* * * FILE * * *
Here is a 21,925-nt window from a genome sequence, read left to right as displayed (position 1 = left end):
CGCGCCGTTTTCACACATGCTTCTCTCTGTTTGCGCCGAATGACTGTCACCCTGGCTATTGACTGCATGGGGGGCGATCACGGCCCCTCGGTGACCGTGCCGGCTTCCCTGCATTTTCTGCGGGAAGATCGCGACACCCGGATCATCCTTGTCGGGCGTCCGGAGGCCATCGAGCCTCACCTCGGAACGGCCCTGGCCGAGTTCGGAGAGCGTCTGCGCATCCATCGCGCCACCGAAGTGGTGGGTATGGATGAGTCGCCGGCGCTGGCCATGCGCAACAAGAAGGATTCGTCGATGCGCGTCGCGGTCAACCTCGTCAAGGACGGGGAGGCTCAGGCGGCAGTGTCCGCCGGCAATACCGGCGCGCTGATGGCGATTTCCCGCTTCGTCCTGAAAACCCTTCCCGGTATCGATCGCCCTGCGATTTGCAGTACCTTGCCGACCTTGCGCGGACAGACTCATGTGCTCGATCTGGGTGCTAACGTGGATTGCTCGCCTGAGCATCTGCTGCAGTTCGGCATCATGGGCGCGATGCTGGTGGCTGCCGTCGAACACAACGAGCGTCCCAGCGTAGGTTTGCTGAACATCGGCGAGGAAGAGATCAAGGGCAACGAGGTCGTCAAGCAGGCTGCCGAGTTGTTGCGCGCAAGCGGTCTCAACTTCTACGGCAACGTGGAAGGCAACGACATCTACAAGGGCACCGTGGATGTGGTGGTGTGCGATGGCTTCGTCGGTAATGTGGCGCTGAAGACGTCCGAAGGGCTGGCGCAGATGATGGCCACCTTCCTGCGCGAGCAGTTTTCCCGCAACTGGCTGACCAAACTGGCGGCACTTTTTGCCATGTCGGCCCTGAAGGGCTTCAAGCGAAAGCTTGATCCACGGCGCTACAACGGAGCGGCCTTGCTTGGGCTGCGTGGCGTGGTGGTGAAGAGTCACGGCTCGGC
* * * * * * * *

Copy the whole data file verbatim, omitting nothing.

Here is a 21,925-nt window from a genome sequence, read left to right as displayed (position 1 = left end):
CGCGCCGTTTTCACACATGCTTCTCTCTGTTTGCGCCGAATGACTGTCACCCTGGCTATTGACTGCATGGGGGGCGATCACGGCCCCTCGGTGACCGTGCCGGCTTCCCTGCATTTTCTGCGGGAAGATCGCGACACCCGGATCATCCTTGTCGGGCGTCCGGAGGCCATCGAGCCTCACCTCGGAACGGCCCTGGCCGAGTTCGGAGAGCGTCTGCGCATCCATCGCGCCACCGAAGTGGTGGGTATGGATGAGTCGCCGGCGCTGGCCATGCGCAACAAGAAGGATTCGTCGATGCGCGTCGCGGTCAACCTCGTCAAGGACGGGGAGGCTCAGGCGGCAGTGTCCGCCGGCAATACCGGCGCGCTGATGGCGATTTCCCGCTTCGTCCTGAAAACCCTTCCCGGTATCGATCGCCCTGCGATTTGCAGTACCTTGCCGACCTTGCGCGGACAGACTCATGTGCTCGATCTGGGTGCTAACGTGGATTGCTCGCCTGAGCATCTGCTGCAGTTCGGCATCATGGGCGCGATGCTGGTGGCTGCCGTCGAACACAACGAGCGTCCCAGCGTAGGTTTGCTGAACATCGGCGAGGAAGAGATCAAGGGCAACGAGGTCGTCAAGCAGGCTGCCGAGTTGTTGCGCGCAAGCGGTCTCAACTTCTACGGCAACGTGGAAGGCAACGACATCTACAAGGGCACCGTGGATGTGGTGGTGTGCGATGGCTTCGTCGGTAATGTGGCGCTGAAGACGTCCGAAGGGCTGGCGCAGATGATGGCCACCTTCCTGCGCGAGCAGTTTTCCCGCAACTGGCTGACCAAACTGGCGGCACTTTTTGCCATGTCGGCCCTGAAGGGCTTCAAGCGAAAGCTTGATCCACGGCGCTACAACGGAGCGGCCTTGCTTGGGCTGCGTGGCGTGGTGGTGAAGAGTCACGGCTCGGC